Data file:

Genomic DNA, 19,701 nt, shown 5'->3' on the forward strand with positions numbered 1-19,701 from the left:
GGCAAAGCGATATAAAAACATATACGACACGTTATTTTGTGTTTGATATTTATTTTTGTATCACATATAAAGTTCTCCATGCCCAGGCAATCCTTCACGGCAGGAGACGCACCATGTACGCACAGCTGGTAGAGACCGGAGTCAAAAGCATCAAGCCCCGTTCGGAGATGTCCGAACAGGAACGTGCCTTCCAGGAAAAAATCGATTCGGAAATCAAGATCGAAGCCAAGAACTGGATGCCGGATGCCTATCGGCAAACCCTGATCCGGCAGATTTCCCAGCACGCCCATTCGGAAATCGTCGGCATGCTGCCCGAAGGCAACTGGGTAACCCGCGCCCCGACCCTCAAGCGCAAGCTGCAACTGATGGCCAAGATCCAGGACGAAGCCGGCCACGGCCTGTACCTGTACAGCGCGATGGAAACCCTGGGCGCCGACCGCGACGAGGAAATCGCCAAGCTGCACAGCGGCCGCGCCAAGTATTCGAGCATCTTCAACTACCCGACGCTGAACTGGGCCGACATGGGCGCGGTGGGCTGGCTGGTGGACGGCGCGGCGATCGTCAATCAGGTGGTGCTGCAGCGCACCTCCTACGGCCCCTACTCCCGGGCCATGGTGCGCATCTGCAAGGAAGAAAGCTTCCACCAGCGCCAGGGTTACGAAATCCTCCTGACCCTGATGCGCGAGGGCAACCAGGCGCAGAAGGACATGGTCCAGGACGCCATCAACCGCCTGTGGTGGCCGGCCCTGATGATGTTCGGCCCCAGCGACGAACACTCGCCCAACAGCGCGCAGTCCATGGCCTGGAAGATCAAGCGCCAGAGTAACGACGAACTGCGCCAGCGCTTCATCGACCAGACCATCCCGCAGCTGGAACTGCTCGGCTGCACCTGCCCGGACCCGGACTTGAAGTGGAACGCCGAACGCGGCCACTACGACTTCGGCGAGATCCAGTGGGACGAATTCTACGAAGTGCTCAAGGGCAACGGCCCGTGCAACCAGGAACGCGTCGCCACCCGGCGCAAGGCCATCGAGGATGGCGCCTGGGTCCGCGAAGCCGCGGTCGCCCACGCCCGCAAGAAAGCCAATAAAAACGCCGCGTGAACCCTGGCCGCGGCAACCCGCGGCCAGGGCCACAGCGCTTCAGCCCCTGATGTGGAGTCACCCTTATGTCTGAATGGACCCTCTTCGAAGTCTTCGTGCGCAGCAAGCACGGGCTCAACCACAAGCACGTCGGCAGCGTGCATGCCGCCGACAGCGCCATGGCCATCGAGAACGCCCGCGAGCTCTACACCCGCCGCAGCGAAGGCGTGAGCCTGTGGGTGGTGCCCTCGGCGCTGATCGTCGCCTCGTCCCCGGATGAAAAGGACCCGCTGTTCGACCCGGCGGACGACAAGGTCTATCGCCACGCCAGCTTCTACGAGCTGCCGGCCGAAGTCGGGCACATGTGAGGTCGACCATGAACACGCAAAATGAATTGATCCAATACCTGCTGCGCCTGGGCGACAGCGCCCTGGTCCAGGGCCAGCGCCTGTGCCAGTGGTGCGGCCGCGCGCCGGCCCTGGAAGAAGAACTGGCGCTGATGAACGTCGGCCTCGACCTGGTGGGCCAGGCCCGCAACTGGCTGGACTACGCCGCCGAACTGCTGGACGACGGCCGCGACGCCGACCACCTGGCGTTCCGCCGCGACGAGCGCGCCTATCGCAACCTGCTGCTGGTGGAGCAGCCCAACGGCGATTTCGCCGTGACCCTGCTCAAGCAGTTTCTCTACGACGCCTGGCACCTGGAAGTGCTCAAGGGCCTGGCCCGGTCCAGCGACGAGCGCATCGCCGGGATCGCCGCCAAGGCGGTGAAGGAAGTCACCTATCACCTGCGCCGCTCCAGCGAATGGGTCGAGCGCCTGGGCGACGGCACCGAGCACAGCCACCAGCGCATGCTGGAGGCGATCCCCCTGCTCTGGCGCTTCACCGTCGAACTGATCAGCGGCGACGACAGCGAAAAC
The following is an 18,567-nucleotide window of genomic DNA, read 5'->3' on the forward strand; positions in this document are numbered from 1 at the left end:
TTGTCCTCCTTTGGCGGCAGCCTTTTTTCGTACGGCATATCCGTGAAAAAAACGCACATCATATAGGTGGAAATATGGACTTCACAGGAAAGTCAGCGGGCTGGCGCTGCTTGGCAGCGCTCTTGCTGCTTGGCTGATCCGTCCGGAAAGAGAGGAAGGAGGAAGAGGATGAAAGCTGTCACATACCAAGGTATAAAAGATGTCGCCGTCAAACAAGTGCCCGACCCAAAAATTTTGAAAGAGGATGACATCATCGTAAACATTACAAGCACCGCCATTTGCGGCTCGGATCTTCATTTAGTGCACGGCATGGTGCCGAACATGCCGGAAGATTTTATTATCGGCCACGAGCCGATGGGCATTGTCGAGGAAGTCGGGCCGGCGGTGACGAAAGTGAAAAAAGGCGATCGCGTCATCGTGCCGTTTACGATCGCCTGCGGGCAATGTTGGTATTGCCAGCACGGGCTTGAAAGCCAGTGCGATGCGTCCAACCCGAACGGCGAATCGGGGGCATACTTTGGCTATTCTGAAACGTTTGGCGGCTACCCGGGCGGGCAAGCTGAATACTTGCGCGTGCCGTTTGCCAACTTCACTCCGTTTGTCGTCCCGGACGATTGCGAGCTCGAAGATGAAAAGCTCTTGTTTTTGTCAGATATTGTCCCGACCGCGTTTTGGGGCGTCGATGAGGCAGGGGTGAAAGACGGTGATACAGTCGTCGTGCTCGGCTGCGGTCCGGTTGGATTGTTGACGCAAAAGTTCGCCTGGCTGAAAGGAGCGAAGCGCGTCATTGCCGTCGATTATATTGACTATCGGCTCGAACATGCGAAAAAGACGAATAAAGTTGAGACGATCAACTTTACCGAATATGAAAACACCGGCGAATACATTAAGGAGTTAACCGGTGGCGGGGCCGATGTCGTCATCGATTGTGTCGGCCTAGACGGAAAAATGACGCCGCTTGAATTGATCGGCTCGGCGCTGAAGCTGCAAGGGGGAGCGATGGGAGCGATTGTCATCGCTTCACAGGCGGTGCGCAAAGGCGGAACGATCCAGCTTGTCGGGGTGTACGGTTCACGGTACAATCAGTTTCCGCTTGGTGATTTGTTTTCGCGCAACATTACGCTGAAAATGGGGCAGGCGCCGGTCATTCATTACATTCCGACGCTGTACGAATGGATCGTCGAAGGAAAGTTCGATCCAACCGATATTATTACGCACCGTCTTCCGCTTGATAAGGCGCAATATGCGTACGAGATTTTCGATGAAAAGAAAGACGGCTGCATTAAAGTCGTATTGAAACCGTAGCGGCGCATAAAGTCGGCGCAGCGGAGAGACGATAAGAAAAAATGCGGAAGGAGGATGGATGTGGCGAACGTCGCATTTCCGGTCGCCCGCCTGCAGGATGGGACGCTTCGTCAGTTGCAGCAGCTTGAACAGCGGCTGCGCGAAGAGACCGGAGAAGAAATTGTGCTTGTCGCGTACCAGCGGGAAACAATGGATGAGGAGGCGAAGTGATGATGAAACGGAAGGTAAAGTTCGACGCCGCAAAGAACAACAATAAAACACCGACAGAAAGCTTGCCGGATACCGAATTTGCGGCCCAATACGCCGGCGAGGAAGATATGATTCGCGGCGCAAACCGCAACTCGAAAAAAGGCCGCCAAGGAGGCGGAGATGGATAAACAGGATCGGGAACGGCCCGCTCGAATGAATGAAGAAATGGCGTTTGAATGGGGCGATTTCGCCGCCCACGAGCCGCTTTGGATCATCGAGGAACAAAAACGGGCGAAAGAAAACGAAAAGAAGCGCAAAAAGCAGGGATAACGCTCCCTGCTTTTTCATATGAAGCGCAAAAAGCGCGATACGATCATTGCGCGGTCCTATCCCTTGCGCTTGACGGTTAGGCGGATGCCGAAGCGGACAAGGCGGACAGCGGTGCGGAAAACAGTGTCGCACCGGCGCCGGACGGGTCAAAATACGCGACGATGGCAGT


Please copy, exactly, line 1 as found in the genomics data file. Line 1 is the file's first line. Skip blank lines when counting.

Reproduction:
Genomic DNA, 19,701 nt, shown 5'->3' on the forward strand with positions numbered 1-19,701 from the left: